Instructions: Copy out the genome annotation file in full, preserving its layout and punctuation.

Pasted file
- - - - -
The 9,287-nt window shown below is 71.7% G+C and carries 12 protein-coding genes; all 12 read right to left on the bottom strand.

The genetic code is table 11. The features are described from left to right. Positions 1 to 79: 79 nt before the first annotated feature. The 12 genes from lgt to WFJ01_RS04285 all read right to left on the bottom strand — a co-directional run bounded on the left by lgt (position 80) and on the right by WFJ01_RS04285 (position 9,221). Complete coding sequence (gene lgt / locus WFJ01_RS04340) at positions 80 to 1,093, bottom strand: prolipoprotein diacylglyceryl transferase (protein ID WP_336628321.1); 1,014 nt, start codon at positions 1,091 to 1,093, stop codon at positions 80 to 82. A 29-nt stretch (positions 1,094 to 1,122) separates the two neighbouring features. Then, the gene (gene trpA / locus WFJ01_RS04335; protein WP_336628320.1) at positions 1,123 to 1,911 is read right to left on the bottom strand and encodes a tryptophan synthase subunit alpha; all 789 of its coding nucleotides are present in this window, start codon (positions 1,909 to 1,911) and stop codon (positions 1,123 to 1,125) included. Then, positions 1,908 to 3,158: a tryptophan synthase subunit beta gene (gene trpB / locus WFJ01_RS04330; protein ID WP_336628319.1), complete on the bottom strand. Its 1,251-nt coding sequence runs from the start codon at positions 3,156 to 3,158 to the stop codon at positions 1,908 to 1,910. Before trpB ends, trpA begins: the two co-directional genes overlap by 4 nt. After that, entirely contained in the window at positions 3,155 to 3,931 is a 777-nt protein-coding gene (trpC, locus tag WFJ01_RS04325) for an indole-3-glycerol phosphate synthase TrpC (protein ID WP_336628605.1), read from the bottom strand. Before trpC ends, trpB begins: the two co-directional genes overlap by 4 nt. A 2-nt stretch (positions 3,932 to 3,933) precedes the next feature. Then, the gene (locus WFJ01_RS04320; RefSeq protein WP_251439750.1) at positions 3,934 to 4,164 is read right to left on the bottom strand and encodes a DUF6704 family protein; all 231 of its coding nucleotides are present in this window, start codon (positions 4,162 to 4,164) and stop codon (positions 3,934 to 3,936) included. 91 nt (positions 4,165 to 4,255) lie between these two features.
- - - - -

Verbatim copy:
The 9,287-nt window shown below is 71.7% G+C and carries 12 protein-coding genes; all 12 read right to left on the bottom strand.

The genetic code is table 11. The features are described from left to right. Positions 1 to 79: 79 nt before the first annotated feature. The 12 genes from lgt to WFJ01_RS04285 all read right to left on the bottom strand — a co-directional run bounded on the left by lgt (position 80) and on the right by WFJ01_RS04285 (position 9,221). Complete coding sequence (gene lgt / locus WFJ01_RS04340) at positions 80 to 1,093, bottom strand: prolipoprotein diacylglyceryl transferase (protein ID WP_336628321.1); 1,014 nt, start codon at positions 1,091 to 1,093, stop codon at positions 80 to 82. A 29-nt stretch (positions 1,094 to 1,122) separates the two neighbouring features. Then, the gene (gene trpA / locus WFJ01_RS04335; protein WP_336628320.1) at positions 1,123 to 1,911 is read right to left on the bottom strand and encodes a tryptophan synthase subunit alpha; all 789 of its coding nucleotides are present in this window, start codon (positions 1,909 to 1,911) and stop codon (positions 1,123 to 1,125) included. Then, positions 1,908 to 3,158: a tryptophan synthase subunit beta gene (gene trpB / locus WFJ01_RS04330; protein ID WP_336628319.1), complete on the bottom strand. Its 1,251-nt coding sequence runs from the start codon at positions 3,156 to 3,158 to the stop codon at positions 1,908 to 1,910. Before trpB ends, trpA begins: the two co-directional genes overlap by 4 nt. After that, entirely contained in the window at positions 3,155 to 3,931 is a 777-nt protein-coding gene (trpC, locus tag WFJ01_RS04325) for an indole-3-glycerol phosphate synthase TrpC (protein ID WP_336628605.1), read from the bottom strand. Before trpC ends, trpB begins: the two co-directional genes overlap by 4 nt. A 2-nt stretch (positions 3,932 to 3,933) precedes the next feature. Then, the gene (locus WFJ01_RS04320; RefSeq protein WP_251439750.1) at positions 3,934 to 4,164 is read right to left on the bottom strand and encodes a DUF6704 family protein; all 231 of its coding nucleotides are present in this window, start codon (positions 4,162 to 4,164) and stop codon (positions 3,934 to 3,936) included. 91 nt (positions 4,165 to 4,255) lie between these two features.